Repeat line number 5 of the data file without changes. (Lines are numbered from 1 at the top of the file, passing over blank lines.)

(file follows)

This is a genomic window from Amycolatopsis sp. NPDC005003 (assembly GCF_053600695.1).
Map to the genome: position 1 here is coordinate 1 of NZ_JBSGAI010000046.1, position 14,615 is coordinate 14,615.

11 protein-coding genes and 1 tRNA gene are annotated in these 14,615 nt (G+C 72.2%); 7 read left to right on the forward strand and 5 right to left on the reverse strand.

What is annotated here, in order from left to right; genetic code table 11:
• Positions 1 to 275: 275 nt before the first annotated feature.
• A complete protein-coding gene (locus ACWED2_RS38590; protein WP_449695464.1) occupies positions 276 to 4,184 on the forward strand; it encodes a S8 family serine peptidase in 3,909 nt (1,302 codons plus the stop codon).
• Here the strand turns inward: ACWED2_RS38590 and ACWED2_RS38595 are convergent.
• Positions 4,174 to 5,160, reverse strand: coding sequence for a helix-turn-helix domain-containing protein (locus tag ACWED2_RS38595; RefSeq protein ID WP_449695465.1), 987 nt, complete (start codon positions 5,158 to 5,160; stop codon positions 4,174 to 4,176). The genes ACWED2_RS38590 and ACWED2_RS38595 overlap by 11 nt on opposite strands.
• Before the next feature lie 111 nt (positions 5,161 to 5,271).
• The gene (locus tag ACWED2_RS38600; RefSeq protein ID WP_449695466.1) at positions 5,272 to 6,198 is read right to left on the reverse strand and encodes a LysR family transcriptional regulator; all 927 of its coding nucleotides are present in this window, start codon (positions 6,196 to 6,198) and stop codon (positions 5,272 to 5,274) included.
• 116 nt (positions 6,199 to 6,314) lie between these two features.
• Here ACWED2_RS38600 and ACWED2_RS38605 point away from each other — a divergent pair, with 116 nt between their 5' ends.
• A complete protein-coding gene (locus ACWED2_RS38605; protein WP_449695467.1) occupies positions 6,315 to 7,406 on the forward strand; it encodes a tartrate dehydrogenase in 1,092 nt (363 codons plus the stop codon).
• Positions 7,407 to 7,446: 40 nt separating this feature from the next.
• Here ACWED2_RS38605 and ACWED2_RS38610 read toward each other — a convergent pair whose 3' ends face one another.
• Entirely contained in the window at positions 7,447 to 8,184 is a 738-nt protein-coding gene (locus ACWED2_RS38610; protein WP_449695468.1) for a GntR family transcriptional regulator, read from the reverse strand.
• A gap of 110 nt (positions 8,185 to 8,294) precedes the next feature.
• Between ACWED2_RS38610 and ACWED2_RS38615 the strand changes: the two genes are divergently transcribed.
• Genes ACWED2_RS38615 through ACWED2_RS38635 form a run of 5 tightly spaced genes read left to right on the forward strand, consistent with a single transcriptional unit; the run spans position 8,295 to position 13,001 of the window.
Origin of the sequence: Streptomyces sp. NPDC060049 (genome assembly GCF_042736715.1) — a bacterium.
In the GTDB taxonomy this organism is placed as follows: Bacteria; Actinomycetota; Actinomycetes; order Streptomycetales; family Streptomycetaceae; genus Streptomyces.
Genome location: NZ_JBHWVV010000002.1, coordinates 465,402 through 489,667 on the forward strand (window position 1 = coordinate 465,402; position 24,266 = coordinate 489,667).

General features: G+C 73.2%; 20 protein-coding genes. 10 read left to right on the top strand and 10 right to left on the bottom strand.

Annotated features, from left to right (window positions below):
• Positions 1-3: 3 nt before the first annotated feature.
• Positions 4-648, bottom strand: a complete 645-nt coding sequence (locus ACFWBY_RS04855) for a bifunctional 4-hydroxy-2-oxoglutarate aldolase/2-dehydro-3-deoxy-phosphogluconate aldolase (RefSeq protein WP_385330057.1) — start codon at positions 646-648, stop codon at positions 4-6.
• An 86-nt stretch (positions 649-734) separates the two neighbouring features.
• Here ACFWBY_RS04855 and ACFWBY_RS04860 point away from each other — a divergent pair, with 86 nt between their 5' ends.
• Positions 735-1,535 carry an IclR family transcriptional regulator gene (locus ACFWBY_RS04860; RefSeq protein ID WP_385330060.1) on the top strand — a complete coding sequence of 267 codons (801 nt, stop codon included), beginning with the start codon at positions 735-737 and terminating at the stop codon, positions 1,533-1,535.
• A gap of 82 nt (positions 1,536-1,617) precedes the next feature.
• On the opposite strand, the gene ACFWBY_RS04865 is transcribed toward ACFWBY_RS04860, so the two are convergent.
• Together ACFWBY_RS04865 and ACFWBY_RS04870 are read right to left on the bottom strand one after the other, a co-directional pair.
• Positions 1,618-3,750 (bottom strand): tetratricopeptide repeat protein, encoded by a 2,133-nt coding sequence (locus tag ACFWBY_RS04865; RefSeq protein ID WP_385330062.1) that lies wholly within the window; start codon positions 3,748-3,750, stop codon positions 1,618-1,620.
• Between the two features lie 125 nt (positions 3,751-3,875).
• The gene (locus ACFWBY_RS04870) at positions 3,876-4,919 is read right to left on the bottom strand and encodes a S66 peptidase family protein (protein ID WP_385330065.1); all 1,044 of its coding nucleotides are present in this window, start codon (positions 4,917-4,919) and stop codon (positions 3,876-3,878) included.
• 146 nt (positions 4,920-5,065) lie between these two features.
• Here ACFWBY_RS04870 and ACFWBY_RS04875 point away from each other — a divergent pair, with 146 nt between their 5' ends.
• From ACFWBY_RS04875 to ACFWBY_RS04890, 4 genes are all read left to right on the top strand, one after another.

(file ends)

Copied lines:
• Positions 1 to 275: 275 nt before the first annotated feature.